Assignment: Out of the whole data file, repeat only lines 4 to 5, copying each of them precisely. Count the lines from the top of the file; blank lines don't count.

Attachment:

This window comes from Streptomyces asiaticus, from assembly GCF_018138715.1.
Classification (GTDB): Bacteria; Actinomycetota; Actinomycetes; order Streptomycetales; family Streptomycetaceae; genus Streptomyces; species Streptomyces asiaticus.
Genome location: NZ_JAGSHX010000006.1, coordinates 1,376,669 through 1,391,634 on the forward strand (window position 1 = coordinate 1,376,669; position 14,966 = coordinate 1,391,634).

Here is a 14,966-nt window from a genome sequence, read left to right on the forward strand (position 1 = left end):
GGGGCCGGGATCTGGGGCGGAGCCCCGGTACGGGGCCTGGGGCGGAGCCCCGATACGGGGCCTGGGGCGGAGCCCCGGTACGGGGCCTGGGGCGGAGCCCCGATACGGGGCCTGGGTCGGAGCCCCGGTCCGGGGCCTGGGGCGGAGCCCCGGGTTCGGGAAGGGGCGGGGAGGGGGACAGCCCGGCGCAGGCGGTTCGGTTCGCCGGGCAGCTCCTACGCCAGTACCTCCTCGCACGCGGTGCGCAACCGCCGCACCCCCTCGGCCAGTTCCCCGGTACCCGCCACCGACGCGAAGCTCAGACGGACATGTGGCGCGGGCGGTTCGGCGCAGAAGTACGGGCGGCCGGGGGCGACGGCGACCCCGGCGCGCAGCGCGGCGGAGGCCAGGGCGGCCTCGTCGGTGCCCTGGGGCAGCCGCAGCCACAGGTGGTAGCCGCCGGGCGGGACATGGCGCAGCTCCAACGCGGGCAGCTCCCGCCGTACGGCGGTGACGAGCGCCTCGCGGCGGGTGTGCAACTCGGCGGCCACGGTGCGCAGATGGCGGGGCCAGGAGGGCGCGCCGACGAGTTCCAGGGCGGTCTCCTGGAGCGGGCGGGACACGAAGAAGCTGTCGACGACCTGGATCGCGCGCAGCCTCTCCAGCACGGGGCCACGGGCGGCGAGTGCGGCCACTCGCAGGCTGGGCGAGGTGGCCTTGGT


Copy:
Here is a 14,966-nt window from a genome sequence, read left to right on the forward strand (position 1 = left end):
GGGGCCGGGATCTGGGGCGGAGCCCCGGTACGGGGCCTGGGGCGGAGCCCCGATACGGGGCCTGGGGCGGAGCCCCGGTACGGGGCCTGGGGCGGAGCCCCGATACGGGGCCTGGGTCGGAGCCCCGGTCCGGGGCCTGGGGCGGAGCCCCGGGTTCGGGAAGGGGCGGGGAGGGGGACAGCCCGGCGCAGGCGGTTCGGTTCGCCGGGCAGCTCCTACGCCAGTACCTCCTCGCACGCGGTGCGCAACCGCCGCACCCCCTCGGCCAGTTCCCCGGTACCCGCCACCGACGCGAAGCTCAGACGGACATGTGGCGCGGGCGGTTCGGCGCAGAAGTACGGGCGGCCGGGGGCGACGGCGACCCCGGCGCGCAGCGCGGCGGAGGCCAGGGCGGCCTCGTCGGTGCCCTGGGGCAGCCGCAGCCACAGGTGGTAGCCGCCGGGCGGGACATGGCGCAGCTCCAACGCGGGCAGCTCCCGCCGTACGGCGGTGACGAGCGCCTCGCGGCGGGTGTGCAACTCGGCGGCCACGGTGCGCAGATGGCGGGGCCAGGAGGGCGCGCCGACGAGTTCCAGGGCGGTCTCCTGGAGCGGGCGGGACACGAAGAAGCTGTCGACGACCTGGATCGCGCGCAGCCTCTCCAGCACGGGGCCACGGGCGGCGAGTGCGGCCACTCGCAGGCTGGGCGAGGTGGCCTTGGT